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Homework Help: Radius of a circle whose area is of 2 other cirlces

  1. Jan 3, 2012 #1
    1. The problem statement, all variables and given/known data


    It seems, that you just apply the pythageos thereom to 'A' and 'B' =)

    Lets say I have a circle 'A' with radius 6cm, and a circle 'B' with radius 6cm. These two circles would have an area of 113.097cm^2. When both are combined they would have an area of 226.194cm^2.

    Is there a way that you can calculate the new radius (or diameter) without having to get the area -> divide by PI -> take the square root? (which would equal 8.485cm^2 in this case)

    Also, how would this problem be handled with 2 different inital radiuses? eg. Circle 'A' has radius 5cm, and circle 'B' has radius 11cm.


    2. Relevant equations

    3. The attempt at a solution
    Last edited: Jan 3, 2012
  2. jcsd
  3. Jan 3, 2012 #2
    It's not Pythagoras' theorem. It's simply that area is proportional to the square of a characteristic length dimension when scaling a shape. (Not restricted to circles). So if I scale a shape up by a factor of 3 in lengths, the area increases by a factor of 9.
  4. Jan 3, 2012 #3


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    So what you're looking for is to add the area of two circles with varying radii, say, r1 radius for the first circle and r2 for the second.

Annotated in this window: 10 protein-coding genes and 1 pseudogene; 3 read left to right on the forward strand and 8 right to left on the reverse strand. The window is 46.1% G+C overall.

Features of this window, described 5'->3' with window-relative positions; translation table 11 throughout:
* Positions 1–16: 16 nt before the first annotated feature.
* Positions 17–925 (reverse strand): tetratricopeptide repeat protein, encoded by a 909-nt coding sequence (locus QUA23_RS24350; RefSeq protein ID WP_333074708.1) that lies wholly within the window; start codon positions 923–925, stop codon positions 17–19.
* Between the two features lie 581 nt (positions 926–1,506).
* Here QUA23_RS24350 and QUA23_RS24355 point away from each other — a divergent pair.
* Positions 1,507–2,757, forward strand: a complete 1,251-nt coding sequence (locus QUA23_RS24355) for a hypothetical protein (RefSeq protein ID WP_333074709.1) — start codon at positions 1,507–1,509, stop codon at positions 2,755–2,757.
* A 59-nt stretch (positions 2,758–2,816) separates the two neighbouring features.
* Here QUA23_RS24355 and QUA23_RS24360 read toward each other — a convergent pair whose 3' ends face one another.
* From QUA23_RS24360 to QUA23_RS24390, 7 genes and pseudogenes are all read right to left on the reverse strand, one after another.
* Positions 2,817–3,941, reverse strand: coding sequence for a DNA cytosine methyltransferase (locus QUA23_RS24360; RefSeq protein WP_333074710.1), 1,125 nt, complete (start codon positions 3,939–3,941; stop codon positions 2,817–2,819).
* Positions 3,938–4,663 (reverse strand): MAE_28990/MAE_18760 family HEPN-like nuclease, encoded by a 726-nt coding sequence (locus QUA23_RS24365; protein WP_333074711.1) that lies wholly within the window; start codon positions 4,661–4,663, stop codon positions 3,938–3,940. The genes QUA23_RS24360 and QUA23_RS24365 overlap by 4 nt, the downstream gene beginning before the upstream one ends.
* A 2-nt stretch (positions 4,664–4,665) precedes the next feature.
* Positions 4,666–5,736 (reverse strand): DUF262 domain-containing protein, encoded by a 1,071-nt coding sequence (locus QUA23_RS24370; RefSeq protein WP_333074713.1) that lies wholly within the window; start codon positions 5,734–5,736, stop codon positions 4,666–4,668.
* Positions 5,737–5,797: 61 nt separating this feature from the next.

The area of each circle is

    [tex]A_1=\pi r_1^2[/tex]

    [tex]A_2=\pi r_2^2[/tex]

    and the sum of these is

    [tex]A_1+A_2=\pi (r_1^2+r_2^2)[/tex]

    You want this to be equal to a third circle A3 with unknown radius r3 so what you're looking for is to solve for r3 in the following equation:

    [tex]A_1+A_2=A_3=\pi (r_1^2+r_2^2)=\pi r_3^2[/tex]

    So, all you need to do is solve for r3 in

    [tex]\pi (r_1^2+r_2^2)=\pi r_3^2[/tex]

    and you have yourself a formula for converting the area of 2 varying circles into 1. You can also extend this idea to convert any number of circles into 1.

    Edit: I've never actually noticed it before, but yes, you're right about the pythagorean formula being applied here :smile:
  5. Jan 3, 2012 #4


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    Homework Helper

    And the way in which you can "see" that is to think about the implication of Pythagoras' Theorem for areas of squares whose side is equal to each of the lengths of a right triangle, and draw incircles in each of those squares. The areas of the incircles are also related to one another as the the areas of the squares to one another. Each of the incircles has a diameter equal to the respective side of the right triangle. And therefore each of the incircles has an area which is related to the same constant of proportionality (1/4) to the larger circles whose radius is equal to the respective side; the proportionality constants cancel out, giving the same inter-relationship between the areas of these larger circles as the smaller circles and the squares adjoining the sides, which is specified by the Pythagorean Theorem.
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